Biomass is considered a renewable source because it’s generated from plant and organic material that can re-grow in a relatively short time – compared to the millions of years it takes to form coal and natural gas.

Climate change concerns

Burning biomass produces greenhouses gas, so there are questions about its sustainability.

Some say that burning wood is carbon-neutral. That’s because trees take in carbon dioxide when they’re alive, and release it back into the atmosphere when they die.

Could biomass be carbon-neutral?

Whether they’re burned or decompose naturally, the amount of CO2 released is about the same. So in theory, if trees are replanted as quickly as they’re harvested, the new trees will absorb and store the same amount of CO2 that burning wood produces. Which makes the whole process carbon neutral.

Other renewables are greener

Biomass energy is certainly ‘greener’ than fossil fuels – where none of the released carbon is offset. But the greenhouse gas savings are much less than other forms of renewable energy like wind or wave power, which create almost no CO2 emissions.

What is geothermal energy and how is it generated?

Geothermal energy is a renewable energy source extracted as heat from the earth’s crust which comes from the slow decay of radioactive particles, a process that happens in all rocks. It’s a reliable and constant source of low-carbon, renewable heat that is not dependent on weather conditions.

People use geothermal heat for bathing, for heating buildings, and for generating electricity through for example ground source heat pumps (GSHP).

Advantages and disadvantages of geothermal energy

Geothermal energy is a reliable source of power with a small land footprint and can be used for large and small-scale installations. However, it’s location dependent – geothermal power plants can only be built in certain locations - set up costs are high and can lead to surface instability.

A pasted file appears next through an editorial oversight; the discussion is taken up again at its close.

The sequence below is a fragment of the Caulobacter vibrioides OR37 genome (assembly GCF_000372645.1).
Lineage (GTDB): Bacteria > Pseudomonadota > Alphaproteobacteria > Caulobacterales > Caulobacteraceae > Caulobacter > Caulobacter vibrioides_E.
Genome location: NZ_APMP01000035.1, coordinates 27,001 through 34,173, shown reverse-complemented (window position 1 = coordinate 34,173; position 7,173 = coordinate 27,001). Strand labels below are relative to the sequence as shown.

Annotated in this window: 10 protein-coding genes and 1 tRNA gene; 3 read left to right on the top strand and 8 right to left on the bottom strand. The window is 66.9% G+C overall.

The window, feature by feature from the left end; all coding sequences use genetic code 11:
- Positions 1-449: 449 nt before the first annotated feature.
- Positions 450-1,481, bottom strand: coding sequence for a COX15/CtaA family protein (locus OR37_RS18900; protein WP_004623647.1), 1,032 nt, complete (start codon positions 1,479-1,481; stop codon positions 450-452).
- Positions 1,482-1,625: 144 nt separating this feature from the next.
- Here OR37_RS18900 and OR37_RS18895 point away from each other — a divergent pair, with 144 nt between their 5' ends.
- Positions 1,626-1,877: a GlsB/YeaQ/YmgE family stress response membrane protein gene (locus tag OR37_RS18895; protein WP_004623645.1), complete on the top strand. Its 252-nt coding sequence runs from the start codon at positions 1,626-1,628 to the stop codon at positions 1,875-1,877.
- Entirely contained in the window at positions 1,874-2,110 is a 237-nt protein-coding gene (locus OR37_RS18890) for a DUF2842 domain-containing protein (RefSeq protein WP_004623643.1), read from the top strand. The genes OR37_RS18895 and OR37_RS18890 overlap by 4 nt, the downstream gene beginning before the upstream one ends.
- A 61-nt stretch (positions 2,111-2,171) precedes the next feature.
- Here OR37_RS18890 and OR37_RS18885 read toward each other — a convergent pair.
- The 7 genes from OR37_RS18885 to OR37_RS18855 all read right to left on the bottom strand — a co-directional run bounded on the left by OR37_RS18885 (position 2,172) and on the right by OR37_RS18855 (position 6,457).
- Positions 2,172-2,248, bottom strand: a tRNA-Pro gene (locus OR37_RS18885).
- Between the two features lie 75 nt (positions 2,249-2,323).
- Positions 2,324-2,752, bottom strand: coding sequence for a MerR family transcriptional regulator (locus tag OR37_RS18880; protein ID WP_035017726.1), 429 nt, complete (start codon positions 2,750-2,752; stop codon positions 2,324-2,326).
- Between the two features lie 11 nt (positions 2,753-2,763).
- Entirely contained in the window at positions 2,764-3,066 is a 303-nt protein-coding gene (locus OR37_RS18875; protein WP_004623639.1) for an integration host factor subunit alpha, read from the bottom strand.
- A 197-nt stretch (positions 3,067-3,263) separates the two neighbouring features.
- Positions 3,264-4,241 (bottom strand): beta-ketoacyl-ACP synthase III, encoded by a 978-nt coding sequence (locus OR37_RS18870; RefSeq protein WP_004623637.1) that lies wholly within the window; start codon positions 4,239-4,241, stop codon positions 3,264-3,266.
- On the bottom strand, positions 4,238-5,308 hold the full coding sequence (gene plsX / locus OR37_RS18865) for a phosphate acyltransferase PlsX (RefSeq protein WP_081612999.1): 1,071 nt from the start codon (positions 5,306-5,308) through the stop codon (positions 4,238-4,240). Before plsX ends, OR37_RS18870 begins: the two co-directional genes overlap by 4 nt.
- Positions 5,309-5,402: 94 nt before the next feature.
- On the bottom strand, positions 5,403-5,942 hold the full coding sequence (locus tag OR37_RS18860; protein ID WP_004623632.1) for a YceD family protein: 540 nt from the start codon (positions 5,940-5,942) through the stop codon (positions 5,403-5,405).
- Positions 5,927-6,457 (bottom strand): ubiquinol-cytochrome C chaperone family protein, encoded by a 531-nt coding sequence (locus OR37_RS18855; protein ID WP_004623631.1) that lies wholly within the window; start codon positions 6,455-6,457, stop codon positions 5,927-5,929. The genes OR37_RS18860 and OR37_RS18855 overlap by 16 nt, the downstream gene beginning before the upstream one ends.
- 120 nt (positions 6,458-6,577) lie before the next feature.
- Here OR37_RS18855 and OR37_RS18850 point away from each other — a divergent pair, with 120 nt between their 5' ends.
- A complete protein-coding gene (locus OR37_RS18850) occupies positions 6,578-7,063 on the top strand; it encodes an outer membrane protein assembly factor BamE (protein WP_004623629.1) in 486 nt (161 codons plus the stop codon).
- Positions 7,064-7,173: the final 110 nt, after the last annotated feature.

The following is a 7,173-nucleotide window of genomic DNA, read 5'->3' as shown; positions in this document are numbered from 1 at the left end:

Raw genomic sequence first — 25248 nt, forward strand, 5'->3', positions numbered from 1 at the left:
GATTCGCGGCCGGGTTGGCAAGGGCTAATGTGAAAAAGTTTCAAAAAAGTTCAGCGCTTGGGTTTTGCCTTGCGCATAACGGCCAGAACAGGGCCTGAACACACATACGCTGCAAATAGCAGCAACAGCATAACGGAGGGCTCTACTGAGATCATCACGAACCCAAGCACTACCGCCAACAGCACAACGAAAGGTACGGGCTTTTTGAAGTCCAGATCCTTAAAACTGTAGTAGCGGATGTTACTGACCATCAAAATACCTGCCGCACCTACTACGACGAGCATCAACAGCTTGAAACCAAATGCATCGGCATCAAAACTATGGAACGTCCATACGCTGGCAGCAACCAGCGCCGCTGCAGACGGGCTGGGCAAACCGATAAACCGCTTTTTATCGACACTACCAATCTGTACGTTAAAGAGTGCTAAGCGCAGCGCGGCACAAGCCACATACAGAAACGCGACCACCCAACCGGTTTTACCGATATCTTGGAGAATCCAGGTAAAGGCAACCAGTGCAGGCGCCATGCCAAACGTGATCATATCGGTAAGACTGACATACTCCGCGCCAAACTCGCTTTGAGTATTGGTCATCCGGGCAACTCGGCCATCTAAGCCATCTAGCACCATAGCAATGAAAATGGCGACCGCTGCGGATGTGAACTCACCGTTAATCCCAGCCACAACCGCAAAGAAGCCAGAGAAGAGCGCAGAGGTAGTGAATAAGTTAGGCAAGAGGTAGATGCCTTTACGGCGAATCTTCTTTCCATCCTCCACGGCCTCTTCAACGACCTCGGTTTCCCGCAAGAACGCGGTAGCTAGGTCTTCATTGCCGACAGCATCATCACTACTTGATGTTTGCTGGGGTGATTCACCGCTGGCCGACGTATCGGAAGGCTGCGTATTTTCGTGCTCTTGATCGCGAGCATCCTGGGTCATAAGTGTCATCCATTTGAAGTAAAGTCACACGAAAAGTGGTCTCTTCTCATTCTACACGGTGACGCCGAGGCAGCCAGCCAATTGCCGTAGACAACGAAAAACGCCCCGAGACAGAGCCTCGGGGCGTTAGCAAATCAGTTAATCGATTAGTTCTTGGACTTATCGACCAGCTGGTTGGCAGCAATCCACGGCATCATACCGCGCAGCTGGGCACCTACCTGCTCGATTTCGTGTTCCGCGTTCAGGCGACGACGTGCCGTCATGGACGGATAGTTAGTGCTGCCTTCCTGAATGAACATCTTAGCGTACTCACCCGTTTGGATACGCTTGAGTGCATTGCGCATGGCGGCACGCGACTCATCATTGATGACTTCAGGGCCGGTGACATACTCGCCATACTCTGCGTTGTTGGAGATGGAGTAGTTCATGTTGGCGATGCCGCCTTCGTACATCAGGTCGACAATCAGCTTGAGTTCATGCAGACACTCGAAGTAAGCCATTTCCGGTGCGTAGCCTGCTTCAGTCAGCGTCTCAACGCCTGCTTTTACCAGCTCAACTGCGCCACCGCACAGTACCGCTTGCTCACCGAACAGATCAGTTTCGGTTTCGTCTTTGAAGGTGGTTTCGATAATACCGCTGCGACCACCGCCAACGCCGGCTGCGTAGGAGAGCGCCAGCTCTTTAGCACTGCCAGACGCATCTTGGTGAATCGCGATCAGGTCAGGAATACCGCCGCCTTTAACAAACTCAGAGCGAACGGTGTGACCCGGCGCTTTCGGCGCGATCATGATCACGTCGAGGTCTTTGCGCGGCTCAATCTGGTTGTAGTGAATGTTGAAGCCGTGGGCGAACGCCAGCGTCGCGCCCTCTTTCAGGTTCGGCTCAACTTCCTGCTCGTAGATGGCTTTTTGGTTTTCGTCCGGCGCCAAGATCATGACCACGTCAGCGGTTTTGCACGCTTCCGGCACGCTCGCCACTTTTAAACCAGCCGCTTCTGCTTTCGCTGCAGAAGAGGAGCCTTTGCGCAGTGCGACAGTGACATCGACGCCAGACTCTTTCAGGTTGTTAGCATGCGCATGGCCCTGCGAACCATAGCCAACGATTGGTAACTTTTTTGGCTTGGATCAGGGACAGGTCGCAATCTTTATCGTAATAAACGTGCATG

While we use very little geothermal energy in the UK, the industry is growing worldwide and it’s a significant source of renewable energy for countries like Iceland, New Zealand and Kenya. 

British Gas and renewable energy

We’re at the forefront of cleaner, greener energy. For years we’ve been investing in the development of offshore wind farms. And in ‘green’ gas – biomethane produced from biomass.

We’re greener than you may think

As a uniquely integrated energy and services company, we’re committed to helping decarbonise the UK’s electricity system and reaching net zero.

Learn more about Our Journey to Net Zero.

And we're rewarding customers for being greener too

If your electricity is with British Gas and you have a smart meter, join the hundreds of thousands of customers who’ve signed up to our PeakSave scheme.

PeakSavers can earn credit towards their bills by helping to the grid to better balance demand for electricity when it’s particularly high, or low.

When demand for electricity is at its highest, it’s often necessary to generate more electricity by burning fossil fuels. And when its low, a greater proportion of energy is more likely to come from renewable sources.

Already generate your own renewable energy?

Take a look at our smart export guarantee scheme and get paid for excess electricity you export to the grid.

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Additional information

  1. Source: https://www.nationalgrideso.com/news/britains-electricity-explained-2023-review

  2. Source: https://www.carbonbrief.org/analysis-surge-in-heat-pumps-and-solar-drives-record-for-uk-homes-in-2023